The MEP is a strong supporter of the directive's guiding principle that producers should be responsible for recycling and disposal – a contentious point for manufacturers, who want to share the burden with local government. But Florenz counters that “the company is the only one who has an influence on the design process”.

He adds: “The producers should have a high responsibility and I will underline this, I will strengthen it.” For instance, he says that a fridge manufacturer would be more likely to invest in making its products from easily recyclable materials if it had to take that product back one day for recycling. Producer responsibility “is not a punishment, it is a design economy”, he says.

But the MEP also wants to make life easier for companies, especially small businesses. He wants to see a single European point where companies can register. Under current rules, one model of hairdryer sold throughout the EU may have to be registered 27 times, which Florenz estimates costs business €66 million in ‘excess' registration fees every year. This point is proving controversial among member states. The MEP suspects that they are keen to keep the revenue source.

For Florenz, this law is not the end of the story. Ultimately, Florenz would like to see worldwide regulation to counter illegal waste shipments. He is increasingly concerned that a lot of valuable scrap is being sent to China, where it is inappropriately treated. “We are not only losing valuable raw materials, but this equipment is disposed of in a catastrophic way for human beings and the environment.”
Divisions over which hazardous substances need to be on the banned list

The RoHS law is best known for its ban on lead and other chemical nasties from use in electrical and electronic equipment. But while the original law phased out four heavy metals and two brominated flame retardants, the Commission sees this revision more as a tidying-up exercise, rather than a chance to add to the list.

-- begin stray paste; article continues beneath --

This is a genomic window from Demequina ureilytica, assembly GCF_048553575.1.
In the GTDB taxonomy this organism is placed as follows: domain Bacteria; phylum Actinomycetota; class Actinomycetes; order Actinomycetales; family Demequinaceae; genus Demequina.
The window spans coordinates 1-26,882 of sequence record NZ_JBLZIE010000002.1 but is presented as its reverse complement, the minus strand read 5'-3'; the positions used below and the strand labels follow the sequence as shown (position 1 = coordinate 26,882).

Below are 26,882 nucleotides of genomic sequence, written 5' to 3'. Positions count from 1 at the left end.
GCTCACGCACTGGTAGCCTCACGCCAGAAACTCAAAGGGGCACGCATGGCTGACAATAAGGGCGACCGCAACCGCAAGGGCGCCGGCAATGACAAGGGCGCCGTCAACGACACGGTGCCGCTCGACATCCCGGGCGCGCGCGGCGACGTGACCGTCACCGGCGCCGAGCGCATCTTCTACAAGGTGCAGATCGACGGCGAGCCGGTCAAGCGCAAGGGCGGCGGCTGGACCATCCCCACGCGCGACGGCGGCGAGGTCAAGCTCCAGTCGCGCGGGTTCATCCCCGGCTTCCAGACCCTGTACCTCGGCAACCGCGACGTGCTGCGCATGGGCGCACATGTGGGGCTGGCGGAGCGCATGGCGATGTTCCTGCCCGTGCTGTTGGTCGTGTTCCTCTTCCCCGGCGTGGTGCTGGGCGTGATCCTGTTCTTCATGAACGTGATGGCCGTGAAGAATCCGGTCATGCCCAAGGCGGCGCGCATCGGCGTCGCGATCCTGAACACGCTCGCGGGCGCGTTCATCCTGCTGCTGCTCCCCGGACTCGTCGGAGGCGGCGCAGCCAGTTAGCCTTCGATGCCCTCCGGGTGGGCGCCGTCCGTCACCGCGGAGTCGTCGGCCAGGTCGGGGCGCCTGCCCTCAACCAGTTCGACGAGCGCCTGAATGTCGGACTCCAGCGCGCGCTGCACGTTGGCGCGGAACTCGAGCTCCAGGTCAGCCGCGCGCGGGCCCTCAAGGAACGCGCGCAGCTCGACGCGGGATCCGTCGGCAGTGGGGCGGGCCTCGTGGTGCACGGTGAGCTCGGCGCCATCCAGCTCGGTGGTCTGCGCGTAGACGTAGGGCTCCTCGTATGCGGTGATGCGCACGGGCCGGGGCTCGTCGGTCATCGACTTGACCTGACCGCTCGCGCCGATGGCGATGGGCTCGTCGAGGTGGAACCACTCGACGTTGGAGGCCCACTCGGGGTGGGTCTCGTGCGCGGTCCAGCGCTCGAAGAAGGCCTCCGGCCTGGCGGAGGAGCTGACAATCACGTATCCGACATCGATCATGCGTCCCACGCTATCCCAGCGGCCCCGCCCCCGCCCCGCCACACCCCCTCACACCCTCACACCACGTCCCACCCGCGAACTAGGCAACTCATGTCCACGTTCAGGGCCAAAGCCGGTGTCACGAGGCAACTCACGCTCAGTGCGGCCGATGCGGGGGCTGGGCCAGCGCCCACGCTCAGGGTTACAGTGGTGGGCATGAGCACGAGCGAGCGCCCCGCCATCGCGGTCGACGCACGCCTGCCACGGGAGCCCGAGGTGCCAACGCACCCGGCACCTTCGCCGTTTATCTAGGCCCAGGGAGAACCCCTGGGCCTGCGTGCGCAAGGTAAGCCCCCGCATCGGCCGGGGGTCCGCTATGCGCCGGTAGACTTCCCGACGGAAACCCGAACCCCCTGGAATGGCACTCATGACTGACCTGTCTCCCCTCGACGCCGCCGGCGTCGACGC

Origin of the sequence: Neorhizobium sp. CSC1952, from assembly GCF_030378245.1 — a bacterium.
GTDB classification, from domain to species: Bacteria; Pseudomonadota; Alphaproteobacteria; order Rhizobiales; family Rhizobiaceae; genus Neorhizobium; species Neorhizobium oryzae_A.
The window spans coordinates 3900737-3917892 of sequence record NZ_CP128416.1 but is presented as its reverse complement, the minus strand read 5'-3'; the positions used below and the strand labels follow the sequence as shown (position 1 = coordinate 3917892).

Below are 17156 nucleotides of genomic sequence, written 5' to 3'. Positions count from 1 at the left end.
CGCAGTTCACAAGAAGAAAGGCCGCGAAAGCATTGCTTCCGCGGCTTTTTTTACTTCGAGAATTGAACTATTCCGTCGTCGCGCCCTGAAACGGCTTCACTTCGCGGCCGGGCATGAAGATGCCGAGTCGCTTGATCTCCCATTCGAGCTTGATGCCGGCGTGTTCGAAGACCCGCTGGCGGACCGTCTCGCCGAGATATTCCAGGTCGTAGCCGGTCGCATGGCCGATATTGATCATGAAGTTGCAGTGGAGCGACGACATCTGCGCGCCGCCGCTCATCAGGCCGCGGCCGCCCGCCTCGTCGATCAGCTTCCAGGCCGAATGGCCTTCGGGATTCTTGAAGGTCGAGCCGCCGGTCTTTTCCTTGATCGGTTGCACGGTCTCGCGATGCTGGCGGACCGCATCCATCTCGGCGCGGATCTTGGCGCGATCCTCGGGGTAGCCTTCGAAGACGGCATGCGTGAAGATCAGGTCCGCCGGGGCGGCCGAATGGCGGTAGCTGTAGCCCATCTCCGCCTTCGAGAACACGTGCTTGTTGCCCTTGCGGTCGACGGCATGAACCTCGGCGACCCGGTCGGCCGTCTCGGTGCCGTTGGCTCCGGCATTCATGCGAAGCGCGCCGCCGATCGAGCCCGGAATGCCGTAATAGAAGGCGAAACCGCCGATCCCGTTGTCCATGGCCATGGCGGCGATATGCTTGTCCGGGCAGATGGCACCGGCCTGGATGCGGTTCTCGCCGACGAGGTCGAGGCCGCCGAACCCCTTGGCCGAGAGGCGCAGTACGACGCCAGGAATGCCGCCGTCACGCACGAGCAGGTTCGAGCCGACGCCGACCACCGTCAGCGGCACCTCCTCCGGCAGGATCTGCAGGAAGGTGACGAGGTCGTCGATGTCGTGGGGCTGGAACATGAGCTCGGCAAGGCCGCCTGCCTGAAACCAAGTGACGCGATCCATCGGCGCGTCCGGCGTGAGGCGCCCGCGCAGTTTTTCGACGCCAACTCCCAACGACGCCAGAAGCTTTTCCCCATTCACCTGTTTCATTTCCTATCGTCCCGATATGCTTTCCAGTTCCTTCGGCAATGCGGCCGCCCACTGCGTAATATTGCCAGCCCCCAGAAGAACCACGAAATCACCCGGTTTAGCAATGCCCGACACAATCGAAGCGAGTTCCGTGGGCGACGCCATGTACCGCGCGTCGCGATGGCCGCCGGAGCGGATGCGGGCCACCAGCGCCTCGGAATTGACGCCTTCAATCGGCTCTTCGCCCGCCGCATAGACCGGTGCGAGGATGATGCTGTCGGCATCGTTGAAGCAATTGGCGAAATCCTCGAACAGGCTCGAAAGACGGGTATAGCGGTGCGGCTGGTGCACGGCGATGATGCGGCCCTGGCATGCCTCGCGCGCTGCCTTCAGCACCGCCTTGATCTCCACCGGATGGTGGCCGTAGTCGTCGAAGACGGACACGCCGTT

For Jill Evans, who sits in the Greens/ European Free Alliance group, this is a mistake. The revision is “an excellent opportunity not just to stand still but to expand the list,” she says. She would like to add two halogenated flame retardants and PVC to the list.

Evans thinks that the “best” manufacturers are already in tune with this move. “Big companies like Apple and Sony Ericsson have not just complied with RoHS but have gone beyond it. They predicted that the legislation would go further and that PVC and brominated flame retardants would come under the scope of RoHS, so they have decided to go ahead and phase out [these chemicals] themselves.”

Other industry groups are more cautious. For instance, the European engineering industries association, Orgalime, is worried that the Commission's current proposal for revising RoHS creates unnecessary bureaucracy and overlaps with other laws, notably the REACH chemicals regulation.

Evans responds: “RoHS was specifically designed to stand alone. PVC and flame retardants are not covered by REACH. It has quite a different purpose.” She adds that REACH is still in its infancy, so RoHS has to continue operating on its own terms.

One of the grey areas still to be resolved by the Council of Ministers and the Parliament is the scope of the regulation. Should a singing birthday card or a talking toy (ie, goods with an electronic component) fall under the scope of the law? Such questions have divided the Council. But Evans is clear on this point: “The problem with enforcement [so far] was uncertainty over the scope of legislation. We want to see everything covered unless it is specifically exempted.”

The MEP also stresses that exemptions should not automatically be set for four years, as shorter time periods may suffice for manufacturers to come up with alternative chemicals.

“My aim is to ensure that we have the strongest legal policy on restrictions to ensure that there are no effects on health and environment, and to ensure that companies can comply and will comply.”